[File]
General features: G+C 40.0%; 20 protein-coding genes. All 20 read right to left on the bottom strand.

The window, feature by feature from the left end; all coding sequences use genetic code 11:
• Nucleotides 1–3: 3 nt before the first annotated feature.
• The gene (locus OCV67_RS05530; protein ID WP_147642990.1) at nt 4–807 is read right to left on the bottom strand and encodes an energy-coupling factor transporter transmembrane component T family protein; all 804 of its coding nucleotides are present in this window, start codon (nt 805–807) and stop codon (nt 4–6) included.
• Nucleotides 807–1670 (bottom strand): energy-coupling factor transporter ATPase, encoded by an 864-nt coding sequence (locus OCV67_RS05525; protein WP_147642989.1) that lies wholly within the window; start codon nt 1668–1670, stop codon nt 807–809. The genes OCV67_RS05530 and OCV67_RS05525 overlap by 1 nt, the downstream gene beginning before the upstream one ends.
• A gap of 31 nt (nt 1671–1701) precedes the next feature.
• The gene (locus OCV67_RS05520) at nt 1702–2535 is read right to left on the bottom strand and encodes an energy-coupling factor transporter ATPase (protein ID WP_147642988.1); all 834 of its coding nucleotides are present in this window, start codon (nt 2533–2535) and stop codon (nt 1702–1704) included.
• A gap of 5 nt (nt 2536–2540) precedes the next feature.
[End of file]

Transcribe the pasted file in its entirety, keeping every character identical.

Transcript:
General features: G+C 40.0%; 20 protein-coding genes. All 20 read right to left on the bottom strand.

The window, feature by feature from the left end; all coding sequences use genetic code 11:
• Nucleotides 1–3: 3 nt before the first annotated feature.
• The gene (locus OCV67_RS05530; protein ID WP_147642990.1) at nt 4–807 is read right to left on the bottom strand and encodes an energy-coupling factor transporter transmembrane component T family protein; all 804 of its coding nucleotides are present in this window, start codon (nt 805–807) and stop codon (nt 4–6) included.
• Nucleotides 807–1670 (bottom strand): energy-coupling factor transporter ATPase, encoded by an 864-nt coding sequence (locus OCV67_RS05525; protein WP_147642989.1) that lies wholly within the window; start codon nt 1668–1670, stop codon nt 807–809. The genes OCV67_RS05530 and OCV67_RS05525 overlap by 1 nt, the downstream gene beginning before the upstream one ends.
• A gap of 31 nt (nt 1671–1701) precedes the next feature.
• The gene (locus OCV67_RS05520) at nt 1702–2535 is read right to left on the bottom strand and encodes an energy-coupling factor transporter ATPase (protein ID WP_147642988.1); all 834 of its coding nucleotides are present in this window, start codon (nt 2533–2535) and stop codon (nt 1702–1704) included.
• A gap of 5 nt (nt 2536–2540) precedes the next feature.